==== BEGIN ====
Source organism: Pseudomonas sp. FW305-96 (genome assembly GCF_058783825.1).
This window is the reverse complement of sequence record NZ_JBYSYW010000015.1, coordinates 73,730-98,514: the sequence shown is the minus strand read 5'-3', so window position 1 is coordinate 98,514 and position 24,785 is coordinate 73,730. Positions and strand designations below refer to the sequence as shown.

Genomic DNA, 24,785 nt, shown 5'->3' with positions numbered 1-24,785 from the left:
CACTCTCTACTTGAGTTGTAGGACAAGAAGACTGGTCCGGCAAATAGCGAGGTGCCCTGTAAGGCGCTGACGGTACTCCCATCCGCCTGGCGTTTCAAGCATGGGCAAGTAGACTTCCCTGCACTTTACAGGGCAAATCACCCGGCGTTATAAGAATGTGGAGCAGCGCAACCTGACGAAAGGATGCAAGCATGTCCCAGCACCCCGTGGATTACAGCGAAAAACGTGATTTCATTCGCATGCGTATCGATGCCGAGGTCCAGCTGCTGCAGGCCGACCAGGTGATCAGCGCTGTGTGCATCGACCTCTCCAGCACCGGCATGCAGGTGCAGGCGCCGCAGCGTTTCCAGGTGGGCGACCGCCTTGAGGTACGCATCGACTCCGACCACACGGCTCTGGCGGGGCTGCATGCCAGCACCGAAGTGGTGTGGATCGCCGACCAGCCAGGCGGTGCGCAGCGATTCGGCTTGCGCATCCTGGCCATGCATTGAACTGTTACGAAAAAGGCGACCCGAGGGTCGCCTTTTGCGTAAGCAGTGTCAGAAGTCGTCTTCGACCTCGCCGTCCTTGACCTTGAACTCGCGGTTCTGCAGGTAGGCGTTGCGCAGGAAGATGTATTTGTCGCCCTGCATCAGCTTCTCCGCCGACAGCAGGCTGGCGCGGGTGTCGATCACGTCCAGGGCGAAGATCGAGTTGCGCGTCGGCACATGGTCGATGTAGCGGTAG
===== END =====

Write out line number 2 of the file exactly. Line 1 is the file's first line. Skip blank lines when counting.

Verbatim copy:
This window is the reverse complement of sequence record NZ_JBYSYW010000015.1, coordinates 73,730-98,514: the sequence shown is the minus strand read 5'-3', so window position 1 is coordinate 98,514 and position 24,785 is coordinate 73,730. Positions and strand designations below refer to the sequence as shown.